How to Create Better Infographics

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Creating better infographics has become a bit of a mission here at Kaleidico. A large part of our content marketing business is in the category of infographic design. From this experience we’ve developed a keen eye for what makes a good infographic, during each of the research, copywriting, and design phases.

Truth is, design can’t really fix a poorly researched and written infographic. It’s as they say, “like putting lipstick on a pig.” That’s where we want to focus today–how to create a better infographic beginning with research and copywriting.

Narrow Your Focus

Nothing dooms a good infographic from the start like an overly broad topic. Although infographics theoretically can be infinite in length, no one’s staying around to browse that one.

Attention span on the Web is fleeting and although compelling imagery increases time on page, no amount of design can save a story that meanders endlessly. And it’s not just your web visitors that get bogged down when too many concepts are stuffed into one box–Google also tends to undervalue these kinds of pages.

This then becomes our first rule of better infographic creation:

1. Good infographics should only address one topic, concept, or argument.

Staying on topic and tightly focused on a single message will clearly drive your readers to the outcome you want.

Let the Stories Unfold, Then Tell Them One at a Time

Every organization, big idea, product, or service is filled with a nearly infinite supply of stories to be told. This is why a pen enthusiast can write for six years only about pens or scientists can devote their whole lives to some pretty absurd research studies. The point is this: don’t feel compelled to throw everything you know about something into one infographic.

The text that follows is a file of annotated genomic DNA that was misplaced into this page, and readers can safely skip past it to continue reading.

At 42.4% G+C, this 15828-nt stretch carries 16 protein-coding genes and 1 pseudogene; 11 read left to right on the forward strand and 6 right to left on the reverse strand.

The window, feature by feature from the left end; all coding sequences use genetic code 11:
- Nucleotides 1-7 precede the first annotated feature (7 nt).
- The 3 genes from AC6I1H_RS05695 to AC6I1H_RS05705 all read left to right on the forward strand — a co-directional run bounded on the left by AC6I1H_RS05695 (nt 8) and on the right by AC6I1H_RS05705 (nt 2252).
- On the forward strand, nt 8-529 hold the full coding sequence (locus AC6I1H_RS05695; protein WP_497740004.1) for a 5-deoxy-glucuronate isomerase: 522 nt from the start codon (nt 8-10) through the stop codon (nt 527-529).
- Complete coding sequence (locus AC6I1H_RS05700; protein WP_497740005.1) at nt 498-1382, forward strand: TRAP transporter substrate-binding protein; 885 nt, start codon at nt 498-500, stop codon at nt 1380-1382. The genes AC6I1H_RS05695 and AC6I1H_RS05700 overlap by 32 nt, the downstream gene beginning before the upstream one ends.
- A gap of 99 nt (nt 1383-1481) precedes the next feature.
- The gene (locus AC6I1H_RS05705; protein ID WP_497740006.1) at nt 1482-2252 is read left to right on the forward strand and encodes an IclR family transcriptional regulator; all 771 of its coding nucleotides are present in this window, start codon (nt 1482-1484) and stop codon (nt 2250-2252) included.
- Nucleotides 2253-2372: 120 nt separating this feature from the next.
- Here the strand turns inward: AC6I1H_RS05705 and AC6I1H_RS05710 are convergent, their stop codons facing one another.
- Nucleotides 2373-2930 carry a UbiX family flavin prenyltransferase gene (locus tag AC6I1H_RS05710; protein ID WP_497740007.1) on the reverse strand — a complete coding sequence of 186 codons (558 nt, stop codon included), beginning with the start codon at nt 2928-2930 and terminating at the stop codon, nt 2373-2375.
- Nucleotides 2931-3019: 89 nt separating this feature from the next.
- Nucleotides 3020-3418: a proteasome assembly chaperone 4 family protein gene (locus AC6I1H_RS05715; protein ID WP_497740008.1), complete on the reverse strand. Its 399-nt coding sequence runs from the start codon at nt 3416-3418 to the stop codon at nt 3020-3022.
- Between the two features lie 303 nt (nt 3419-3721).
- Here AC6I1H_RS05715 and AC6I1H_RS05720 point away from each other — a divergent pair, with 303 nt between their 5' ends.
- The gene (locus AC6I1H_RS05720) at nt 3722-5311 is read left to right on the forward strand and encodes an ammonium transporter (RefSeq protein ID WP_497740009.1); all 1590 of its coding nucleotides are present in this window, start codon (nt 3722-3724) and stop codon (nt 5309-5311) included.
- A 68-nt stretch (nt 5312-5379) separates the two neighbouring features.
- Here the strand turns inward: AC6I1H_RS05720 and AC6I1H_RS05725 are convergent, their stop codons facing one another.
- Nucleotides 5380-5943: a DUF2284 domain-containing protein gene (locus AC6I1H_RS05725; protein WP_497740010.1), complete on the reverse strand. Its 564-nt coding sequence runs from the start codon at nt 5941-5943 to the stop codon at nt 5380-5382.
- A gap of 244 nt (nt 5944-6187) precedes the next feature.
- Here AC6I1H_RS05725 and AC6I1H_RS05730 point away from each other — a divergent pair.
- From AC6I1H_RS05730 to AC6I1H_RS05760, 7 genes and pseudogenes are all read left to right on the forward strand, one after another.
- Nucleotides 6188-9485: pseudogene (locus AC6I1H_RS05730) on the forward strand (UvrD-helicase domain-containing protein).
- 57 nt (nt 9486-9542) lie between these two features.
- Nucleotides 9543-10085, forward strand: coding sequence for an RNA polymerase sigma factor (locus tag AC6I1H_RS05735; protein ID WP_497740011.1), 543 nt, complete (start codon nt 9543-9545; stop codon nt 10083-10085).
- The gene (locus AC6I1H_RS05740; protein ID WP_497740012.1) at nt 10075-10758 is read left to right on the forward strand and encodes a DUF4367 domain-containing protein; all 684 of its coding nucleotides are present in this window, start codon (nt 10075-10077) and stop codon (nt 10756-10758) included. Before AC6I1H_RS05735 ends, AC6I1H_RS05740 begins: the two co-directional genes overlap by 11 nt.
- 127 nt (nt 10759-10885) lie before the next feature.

Why doesn’t that work? Here are just a few reasons:

  • Your reader is catching up, they aren’t experts. Getting too deep too fast will cause them to seek a more simple explanation–resulting in their departure from your page.
  • Chances are they landed on your infographic as result of a very specific search. Staying focused on that very narrow concept will leave them satisfied and ready to take the next action you recommend.
  • Covering one topic with clear simplicity will give them the confidence to advocate your company to their management and colleagues, buy your product, engage you about your services, or dig deeper into your website to go to the next level of knowledge–all behaviors that lead to revenue for your business.

As you begin to brainstorm your infographic, lay out all of the potential messages and data you have available and watch the storylines emerge. Then begin to organize them into single topic infographics (chapters in a much larger story).

That gives us our second rule for creating better infographics:

2. Good infographics should tell a story, but only one chapter at a time–leaving them eager to move to the next chapter

Your infographics should turn into page-turners in the style of good novels. Each infographic should leave the reader eager to see what’s next.

Find the Right Kinds of Statistics

In the list of infographic mistakes, the appropriate use of statistics tops the charts. Contrary to popular belief, any old number doesn’t infographic material make. Keeping in mind that infographics are meant to tell a story or make a compelling argument, you need numbers that move the story forward and strengthen your storyline.

Comparative data is typically the most effective. Statistical data that places your infographic concept in the context of the larger market or places it up against the competition – assuming the comparison is favorable – is naturally compelling. Keeping in mind that a good infographic should be educational and persuasive, comparative data is the fastest way to the objective.

Let’s take a look at a good example of comparative data in an infographic.

Source: Visual.ly
Source: Visual.ly

Even data outside of the comparative genre needs to fit into a larger context. Simply sticking in a number with nice typography doesn’t get the job done. A perfect example of this is how some data representations can give your reader a sense of scope and scale.

Here’s one of my favorite examples: